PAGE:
There are few relationships as intimate in your working life as the one you create when you mentor someone. There are also few partnerships as fraught with peril or as likely to veer off course and lose their effectiveness for both of you. If you’re going to go to the trouble of finding a person you want to mentor and putting quality time into it, you really want to make sure it brings value to both parties. Here are three things to keep in mind when you’re building that unique relationship with a newer or younger colleague.
BE WILLING TO RECALCULATE.
Suppose you offer good advice, but the person you’re mentoring doesn’t take it. For instance, you may have found a certification program that you believe will be great for your protégé. You researched the program, got the company to pay for it, and made sure your protégé has the time off work to participate. A month goes by and you check back in but s/he hasn’t even started or even signed up for the training yet.
How to react? Maintain your flexibility. Like Siri, when the driver doesn’t follow the navigation instructions, simply “recalculate.” Maybe two months of heavy-duty online education is more than Adam can deal with. There might be something going on at home, or he is distracted by work projects, or he just needs more seasoning in time management. So start with a one-hour webinar and talk to him about it afterward.
DON’T TAKE THINGS PERSONALLY. MODEL THE CHANGE YOU WANT TO SEE.
The mentor relationship is tricky because it requires that you care very deeply about how your mentee develops. At the same time, you have to care not at all – or not take it personally – when your advice is not taken. The relationship requires you to maintain a professional distance and accept that you are not melded with your protégé, and will be walking away eventually. You need to be encouraging, but here’s the challenge: you’re not there to tell a mentee how great they are. You are serving as a model and sharing the skills of reflection, maturity, and professionalism, even under duress.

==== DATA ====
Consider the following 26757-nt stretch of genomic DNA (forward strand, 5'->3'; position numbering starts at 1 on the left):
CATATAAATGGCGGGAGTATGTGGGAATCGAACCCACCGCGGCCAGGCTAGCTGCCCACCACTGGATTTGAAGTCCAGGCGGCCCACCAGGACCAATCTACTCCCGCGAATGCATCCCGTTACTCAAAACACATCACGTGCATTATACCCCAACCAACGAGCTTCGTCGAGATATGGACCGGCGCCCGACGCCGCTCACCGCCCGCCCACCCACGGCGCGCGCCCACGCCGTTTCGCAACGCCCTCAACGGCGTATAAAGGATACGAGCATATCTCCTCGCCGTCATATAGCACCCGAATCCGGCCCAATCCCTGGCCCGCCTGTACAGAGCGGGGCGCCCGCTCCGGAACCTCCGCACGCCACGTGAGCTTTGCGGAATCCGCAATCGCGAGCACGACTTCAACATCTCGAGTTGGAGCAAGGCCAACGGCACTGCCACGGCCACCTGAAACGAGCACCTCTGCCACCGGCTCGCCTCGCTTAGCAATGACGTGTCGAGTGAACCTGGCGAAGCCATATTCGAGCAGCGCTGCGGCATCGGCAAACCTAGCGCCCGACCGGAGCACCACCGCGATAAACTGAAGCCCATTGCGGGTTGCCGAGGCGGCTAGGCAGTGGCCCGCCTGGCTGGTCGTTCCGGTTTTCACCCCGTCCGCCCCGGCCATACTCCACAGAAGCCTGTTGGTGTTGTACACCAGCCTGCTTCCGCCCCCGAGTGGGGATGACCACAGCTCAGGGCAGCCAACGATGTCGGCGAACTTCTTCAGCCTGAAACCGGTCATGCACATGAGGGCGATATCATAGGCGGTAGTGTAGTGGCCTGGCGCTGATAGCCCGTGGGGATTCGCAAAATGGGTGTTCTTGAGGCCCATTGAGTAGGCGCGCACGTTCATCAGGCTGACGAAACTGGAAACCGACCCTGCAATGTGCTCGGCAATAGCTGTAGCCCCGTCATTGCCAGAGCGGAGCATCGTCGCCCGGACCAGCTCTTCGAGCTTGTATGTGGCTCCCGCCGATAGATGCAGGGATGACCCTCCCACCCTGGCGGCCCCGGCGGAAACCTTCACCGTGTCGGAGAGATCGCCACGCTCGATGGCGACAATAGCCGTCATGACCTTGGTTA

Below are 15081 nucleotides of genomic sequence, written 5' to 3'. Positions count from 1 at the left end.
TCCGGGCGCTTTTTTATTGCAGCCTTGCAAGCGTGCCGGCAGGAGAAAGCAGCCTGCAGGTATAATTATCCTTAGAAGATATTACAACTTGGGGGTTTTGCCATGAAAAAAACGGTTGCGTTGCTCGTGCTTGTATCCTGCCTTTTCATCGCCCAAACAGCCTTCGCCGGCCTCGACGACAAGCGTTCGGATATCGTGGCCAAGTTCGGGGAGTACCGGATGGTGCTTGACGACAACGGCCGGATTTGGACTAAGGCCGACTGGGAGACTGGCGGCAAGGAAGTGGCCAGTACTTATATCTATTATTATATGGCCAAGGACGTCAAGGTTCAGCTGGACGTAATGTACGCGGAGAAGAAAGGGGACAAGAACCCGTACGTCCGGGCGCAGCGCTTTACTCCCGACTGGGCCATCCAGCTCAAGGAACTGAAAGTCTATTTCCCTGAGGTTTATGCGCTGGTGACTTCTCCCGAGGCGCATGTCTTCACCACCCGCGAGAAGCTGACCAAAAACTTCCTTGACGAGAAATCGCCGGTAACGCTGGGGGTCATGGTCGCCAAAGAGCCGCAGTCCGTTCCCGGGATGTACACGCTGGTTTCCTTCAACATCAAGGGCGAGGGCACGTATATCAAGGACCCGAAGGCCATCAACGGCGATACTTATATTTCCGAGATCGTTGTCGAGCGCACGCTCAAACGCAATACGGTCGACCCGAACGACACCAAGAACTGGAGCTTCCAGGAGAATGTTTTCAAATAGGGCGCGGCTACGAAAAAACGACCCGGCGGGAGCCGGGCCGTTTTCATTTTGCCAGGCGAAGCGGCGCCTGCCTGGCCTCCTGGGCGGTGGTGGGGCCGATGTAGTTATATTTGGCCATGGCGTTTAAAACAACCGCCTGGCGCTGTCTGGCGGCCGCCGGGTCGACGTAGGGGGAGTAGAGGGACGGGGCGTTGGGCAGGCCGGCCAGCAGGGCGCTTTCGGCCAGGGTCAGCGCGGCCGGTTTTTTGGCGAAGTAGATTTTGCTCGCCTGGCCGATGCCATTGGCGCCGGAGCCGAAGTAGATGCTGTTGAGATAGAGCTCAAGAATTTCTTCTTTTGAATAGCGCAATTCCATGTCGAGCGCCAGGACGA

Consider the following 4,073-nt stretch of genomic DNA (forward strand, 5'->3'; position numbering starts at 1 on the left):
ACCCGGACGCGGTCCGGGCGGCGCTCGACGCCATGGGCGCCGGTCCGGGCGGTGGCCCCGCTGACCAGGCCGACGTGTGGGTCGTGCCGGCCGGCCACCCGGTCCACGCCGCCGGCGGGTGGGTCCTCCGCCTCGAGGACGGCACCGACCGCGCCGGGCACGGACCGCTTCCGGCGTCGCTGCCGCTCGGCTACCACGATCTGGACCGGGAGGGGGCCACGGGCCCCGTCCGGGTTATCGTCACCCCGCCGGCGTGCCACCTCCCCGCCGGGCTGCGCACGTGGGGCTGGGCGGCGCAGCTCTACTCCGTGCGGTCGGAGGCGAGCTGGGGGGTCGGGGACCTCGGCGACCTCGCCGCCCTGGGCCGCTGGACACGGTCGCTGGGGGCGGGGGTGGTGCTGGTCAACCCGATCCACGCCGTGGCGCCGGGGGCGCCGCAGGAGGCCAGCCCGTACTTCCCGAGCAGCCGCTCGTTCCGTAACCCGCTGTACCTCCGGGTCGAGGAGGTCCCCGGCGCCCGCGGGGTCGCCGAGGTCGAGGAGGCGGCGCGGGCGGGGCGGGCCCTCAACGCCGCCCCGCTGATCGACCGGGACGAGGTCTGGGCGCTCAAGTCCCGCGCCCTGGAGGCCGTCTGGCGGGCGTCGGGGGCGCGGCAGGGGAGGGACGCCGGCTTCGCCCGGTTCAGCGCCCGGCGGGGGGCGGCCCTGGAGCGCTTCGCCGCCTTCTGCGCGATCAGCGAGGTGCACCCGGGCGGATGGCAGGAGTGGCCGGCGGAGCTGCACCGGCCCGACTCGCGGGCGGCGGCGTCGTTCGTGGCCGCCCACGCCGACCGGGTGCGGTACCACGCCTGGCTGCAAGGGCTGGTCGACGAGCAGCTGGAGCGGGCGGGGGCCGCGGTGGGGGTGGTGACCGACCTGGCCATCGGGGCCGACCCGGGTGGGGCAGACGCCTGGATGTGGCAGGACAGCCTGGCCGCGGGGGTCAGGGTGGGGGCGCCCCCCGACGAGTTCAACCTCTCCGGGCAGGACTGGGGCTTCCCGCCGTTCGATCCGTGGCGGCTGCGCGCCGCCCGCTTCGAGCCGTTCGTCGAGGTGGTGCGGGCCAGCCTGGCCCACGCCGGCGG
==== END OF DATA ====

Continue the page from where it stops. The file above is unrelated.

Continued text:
So, let’s say you are working with a young person who hasn’t yet learned how to take constructive criticism, and your well-intentioned feedback is clearly hurting her feelings. Does that mean you dial it all the way back and give only praise? No, you can’t. That’s not helping her in the long run. Instead of getting frustrated that she can’t take your comments in stride, be a model to her of how people can accept criticism well. You need to find a way to show your mentee that they are fine, and lovable, just the way they already are—and at the same time, that there are ways they can grow and become even better. Find video demonstrations about work situations where people are interacting constructively (here’s a fun one), or observe people in similar jobs out in the community as a team, and help her evaluate them. Show concrete examples of how well-placed criticism helps people improve. When you are the example of remaining cool and not taking things personally, she has a real-world example—you—to emulate.
GET THEM TO TRUST YOU ENOUGH THAT THEY CAN RESPOND HONESTLY, EVEN IF IT’S NOT WHAT YOU THOUGHT YOU WANTED TO HEAR.
Do you ever listen to TED Talks? I heard a great one from Sheila Heen of the Harvard Negotiation Project, on the subject of feedback. She points out that whenever feedback is being given out, it’s the person receiving the feedback who is actually in charge. That person “decides what they’re going to let in and whether and how they choose to change.”
Think about that for a minute. It means that you have to build not only the person’s skills. Not only the person’s confidence. But, beyond that, you have to build the person’s trust so that what you’re saying enters into their hearts and minds and they can respond authentically, without fear.
The best way to do that is to let them sit with your advice, maybe even longer than your ego can easily manage, and decide for themselves whether the path you’re suggesting to them is where they are ready to go.
That’s where the respect, patience, maturity—even the professional detachment—you’ve modeled can make the difference, and you can begin to see the day where you’ll have “Arrived at Destination” together.